Tag Archives: aging parents

Tribute to an Excellent Caregiver: Yes They Really Do Exist

18 Jul

Having written about Lorna, one of two caregivers I had to fire for cause, I think it’s only fair I devote time to Lea, the best PSW I hired. In case you’re curious, between my uncle and my mother, there were nine.

Lea was my Uncle Benny’s caregiver during the last years of his life. She was hired after I let four others go when he moved into Cummer Lodge, a long-term care home.  I didn’t think he would need private caregivers in a nursing home, but I was very wrong.  After two weeks of daily calls about frequent falls and aggressive behavior, it was  becoming clear my uncle wasn’t getting as much care as he needed. But by then the people I let go had all found new jobs.

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Dementia and Aging Aren’t Synonomous

25 Jun

I had my introduction to dementia on my uncle’s 91st birthday. He had been hospitalized and it was the first time I heard the term Lewy Body disease. Prior to his late 80s my uncle’s retirement years were anything but typical: at 65 he started a business and ran it quite successfully for well over 20 years. He read voraciously and could converse about complicated subjects with utter confidence.  He lived independently and his only health complaints were poor hearing and arthritic knees.

Looking back, signs of my uncle having dementia appeared long before that visit to the hospital. But I mistakenly believed those indicators were part and parcel with aging. I naively thought his increasing habit of repeating the same story over and over again was funny. It was only after he had several falls and started swearing at me that I suspected something more than normal aging was at play.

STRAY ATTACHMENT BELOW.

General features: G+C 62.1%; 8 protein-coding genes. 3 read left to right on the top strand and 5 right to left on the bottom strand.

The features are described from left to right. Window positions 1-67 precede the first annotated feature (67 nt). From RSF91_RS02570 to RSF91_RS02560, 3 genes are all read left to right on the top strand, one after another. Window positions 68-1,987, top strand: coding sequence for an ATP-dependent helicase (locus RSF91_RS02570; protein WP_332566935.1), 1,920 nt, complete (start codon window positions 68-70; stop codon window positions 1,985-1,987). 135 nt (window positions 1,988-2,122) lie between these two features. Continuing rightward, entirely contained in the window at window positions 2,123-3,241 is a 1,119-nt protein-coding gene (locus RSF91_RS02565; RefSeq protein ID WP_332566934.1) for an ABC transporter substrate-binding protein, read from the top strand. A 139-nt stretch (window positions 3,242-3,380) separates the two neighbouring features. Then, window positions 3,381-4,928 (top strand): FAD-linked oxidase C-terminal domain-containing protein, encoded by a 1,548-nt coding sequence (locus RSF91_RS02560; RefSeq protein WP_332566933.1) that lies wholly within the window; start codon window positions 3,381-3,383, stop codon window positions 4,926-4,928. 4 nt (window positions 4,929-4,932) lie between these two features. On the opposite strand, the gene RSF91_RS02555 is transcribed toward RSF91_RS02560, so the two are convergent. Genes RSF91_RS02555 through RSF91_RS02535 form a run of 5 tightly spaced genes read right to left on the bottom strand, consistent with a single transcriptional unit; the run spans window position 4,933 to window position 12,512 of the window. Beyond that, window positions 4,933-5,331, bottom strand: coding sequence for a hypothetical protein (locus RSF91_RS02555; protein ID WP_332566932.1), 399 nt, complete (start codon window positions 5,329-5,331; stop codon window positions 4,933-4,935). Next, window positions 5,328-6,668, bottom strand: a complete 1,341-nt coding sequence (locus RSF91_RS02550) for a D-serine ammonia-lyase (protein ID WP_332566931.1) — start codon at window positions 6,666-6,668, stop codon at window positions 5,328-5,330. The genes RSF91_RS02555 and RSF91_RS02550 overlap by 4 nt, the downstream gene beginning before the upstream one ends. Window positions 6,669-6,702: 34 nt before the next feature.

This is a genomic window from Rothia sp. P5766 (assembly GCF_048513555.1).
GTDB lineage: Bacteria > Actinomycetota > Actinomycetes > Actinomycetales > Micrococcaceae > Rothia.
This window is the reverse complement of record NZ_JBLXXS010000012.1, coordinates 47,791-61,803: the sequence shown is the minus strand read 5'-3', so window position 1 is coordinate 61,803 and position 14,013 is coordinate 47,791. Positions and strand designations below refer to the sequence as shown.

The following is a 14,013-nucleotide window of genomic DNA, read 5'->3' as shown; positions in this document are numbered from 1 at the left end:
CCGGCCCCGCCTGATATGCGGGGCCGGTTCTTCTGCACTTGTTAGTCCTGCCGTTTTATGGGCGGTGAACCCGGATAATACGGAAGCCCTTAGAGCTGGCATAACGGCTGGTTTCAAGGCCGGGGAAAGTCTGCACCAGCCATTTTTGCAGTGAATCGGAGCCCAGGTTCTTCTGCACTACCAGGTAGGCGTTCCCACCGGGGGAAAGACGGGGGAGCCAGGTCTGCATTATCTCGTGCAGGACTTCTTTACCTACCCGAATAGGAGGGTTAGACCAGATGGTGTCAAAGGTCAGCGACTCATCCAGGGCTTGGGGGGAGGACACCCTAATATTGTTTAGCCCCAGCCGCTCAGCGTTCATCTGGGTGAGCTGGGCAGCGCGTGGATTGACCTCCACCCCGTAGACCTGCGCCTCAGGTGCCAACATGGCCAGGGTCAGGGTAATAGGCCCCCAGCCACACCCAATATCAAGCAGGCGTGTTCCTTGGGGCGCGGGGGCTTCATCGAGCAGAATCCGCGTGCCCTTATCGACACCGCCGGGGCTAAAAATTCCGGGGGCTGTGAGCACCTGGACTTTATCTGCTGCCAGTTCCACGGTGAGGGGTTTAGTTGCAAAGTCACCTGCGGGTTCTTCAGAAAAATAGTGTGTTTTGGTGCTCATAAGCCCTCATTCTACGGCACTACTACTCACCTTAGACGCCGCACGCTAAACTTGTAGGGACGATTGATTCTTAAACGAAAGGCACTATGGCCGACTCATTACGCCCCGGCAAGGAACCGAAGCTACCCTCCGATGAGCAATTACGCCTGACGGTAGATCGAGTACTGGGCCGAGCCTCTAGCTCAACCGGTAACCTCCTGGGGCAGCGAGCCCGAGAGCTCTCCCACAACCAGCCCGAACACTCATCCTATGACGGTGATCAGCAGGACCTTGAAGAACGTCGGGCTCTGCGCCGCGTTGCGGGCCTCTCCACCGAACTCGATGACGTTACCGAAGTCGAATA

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Is it Alzheimer or is it Selective Memory?

6 Jun

My mother is somewhere between stage five and stage six in the progression of her alzheimer disease. This means gaps in her memory and thinking have become more and more noticeable. She also requires increasing amounts of help with daily activities.  As long as I can remember my mother has had selective memory. As her dementia has progressed, her ability to remember things the way she would like to remember them has become even more so. For example:

She can remember an expensive leather suit she really thinks she ought to have with her in the nursing home, but she can’t remember it’s been at least 30 years since she wore it.

She can remember I haven’t shared a copy of her tax statement but she can’t remember her failing eyesight made it virtually impossible for her to read or understand any of last year’s.

She can remember wanting to call the police to have me arrested when she discovered I had removed all her lovely high heel shoes from her home. And she regrets not doing so. But she can’t remember tripping and falling repeatedly before her Imelda Marcos-like footwear collection was culled.

She can remember just about anything of value she’s ever owned. But she can’t remember that almost all of these items are no longer of use to her.

She can remember she has grandchildren. But she can’t always remember their names. Not that she cared much for their names anyway.

Most mystifying of all, she can remember she needs to see any number of medical specialists, but she can’t remember she has Alzheimer’s.

Except for the Memories,We Fade Away

26 May